Our issue of the week… your money… the budget… and the battle of the budget: fiscal 2013 edition…

That is just ahead.

Also ahead on the program… We’ll also have your weekend reading list — the weekends are a good time to rejuvenate — but also some time to take a step back and ponder. And we’ll have some reading that may guide you as you work to think outside of the box. Among our items this week… amid the talk of pay freezes and pay cuts, we’ll tell you how you can meet the hackers to sell spies the tools to crack into your computer… and we’ll also tell you about a really big paper airplane. What can I say — it’s just too awesome to pass up…
All of that just ahead…

Each day on the DorobekINSIDER, we bring you the news that matters to you. On Fridays, we like to take a step back and look at the stories from the week that rose to the top. So… your government world for the past seven days… in 120 seconds… after the break…

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Written by cdorobek

March 23, 2012 at 2:00 PM

Posted in budget, CFO, CIOs, security

03.22.2012 DorobekINSIDER: Disruptive innovation with Deloitte’s Bill Eggers; creating Ethics.gov and Virginia Decoded

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Happy Thursday.

We start off with a topic we come to so often… your money…

House GOP Fiscal Year 2013 Budget | Budget.House.GovThe House Budget Committee passed the Republican version of the fiscal 2013 budget yesterday — but just barely. Ezra Klein in the Washington Post’s WonkBlog notes that the House Budget Committee has 38 members — 22 Republicans and 16 Democrats. Rep. Paul Ryan (R-WI), the chairman of the House Budget Committee, is the man who has in many ways defined the conservative approach to the federal budget… and yet the Ryan budget passed by only one vote.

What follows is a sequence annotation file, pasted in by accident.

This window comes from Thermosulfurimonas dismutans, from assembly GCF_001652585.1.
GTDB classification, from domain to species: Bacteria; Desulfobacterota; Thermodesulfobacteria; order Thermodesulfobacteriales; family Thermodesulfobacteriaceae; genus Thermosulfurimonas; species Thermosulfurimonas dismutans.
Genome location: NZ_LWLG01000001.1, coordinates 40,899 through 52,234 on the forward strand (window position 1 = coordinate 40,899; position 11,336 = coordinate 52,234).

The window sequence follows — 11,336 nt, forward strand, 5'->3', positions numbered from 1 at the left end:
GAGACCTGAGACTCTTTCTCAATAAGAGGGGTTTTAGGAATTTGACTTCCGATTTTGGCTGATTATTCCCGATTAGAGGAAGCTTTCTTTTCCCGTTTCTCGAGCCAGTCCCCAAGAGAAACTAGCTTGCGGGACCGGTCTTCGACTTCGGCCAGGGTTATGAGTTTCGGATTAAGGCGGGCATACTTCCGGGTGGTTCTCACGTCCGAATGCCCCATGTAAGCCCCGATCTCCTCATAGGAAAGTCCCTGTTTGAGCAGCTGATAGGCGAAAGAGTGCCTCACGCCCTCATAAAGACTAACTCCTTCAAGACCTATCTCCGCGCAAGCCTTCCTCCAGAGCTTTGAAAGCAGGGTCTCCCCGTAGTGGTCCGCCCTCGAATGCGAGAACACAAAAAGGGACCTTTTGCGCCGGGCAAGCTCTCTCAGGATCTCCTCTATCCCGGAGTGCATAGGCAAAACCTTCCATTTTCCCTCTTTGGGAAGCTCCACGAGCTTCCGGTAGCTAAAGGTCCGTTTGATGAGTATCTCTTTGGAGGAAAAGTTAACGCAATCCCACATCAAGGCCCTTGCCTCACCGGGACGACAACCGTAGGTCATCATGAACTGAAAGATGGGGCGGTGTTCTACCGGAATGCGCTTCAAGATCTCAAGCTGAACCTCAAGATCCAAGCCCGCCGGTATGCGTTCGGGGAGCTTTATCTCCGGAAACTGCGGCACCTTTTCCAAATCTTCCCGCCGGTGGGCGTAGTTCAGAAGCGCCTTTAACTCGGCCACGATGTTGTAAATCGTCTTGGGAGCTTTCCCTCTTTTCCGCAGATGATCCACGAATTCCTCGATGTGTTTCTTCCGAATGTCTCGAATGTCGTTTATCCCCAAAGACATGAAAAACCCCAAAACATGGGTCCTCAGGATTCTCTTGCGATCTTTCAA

Some of that leads the Wall Street Journal to suggest we may be headed to… yes, you know it — a government shutdown… even in the weeks before the election. The Journal says the budget act passed last year has been coming apart in pieces and the disagreements between the White House and congressional Republicans over spending levels has heightened the chance of a government shutdown just weeks before the November election. The budget agreement signed into law last August was supposed to help avoid such a showdown, but today, it seems possible. And the Journal says the flashpoint came this week Congressman Ryan called for more than $1 trillion in discretionary spending for the year beginning Oct. 1. That represents $19 billion less than the level agreed to with the White House last year and put into law.

We’ll watch it carefully, of course… we always try to stay away from shutdown hype, but even the talk impacts how government operates, so we’ll keep an eye on it.

On today’s program…

All that ahead…

But after the break, as we do each day, we start with the stories that impact your life for Thursday the 22 of March, 2012… your government world in 120-seconds…

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Written by cdorobek

March 22, 2012 at 1:48 PM

03.21.2012 DorobekINSIDER: At work bullying; making mobility work (at work); the first take of the New iPad

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Happy Wednesday… SO much to get to today.

On Tuesday, the House Republicans unveiled their version of the fiscal 2013 budget. There is a lot of stuff in there, as you might imagine. The budget wars are heating up again. Government Executive says the plan includes an extension of the federal pay freeze and a reduction in the federal workforce. We’ll get to some of those details in just a minute.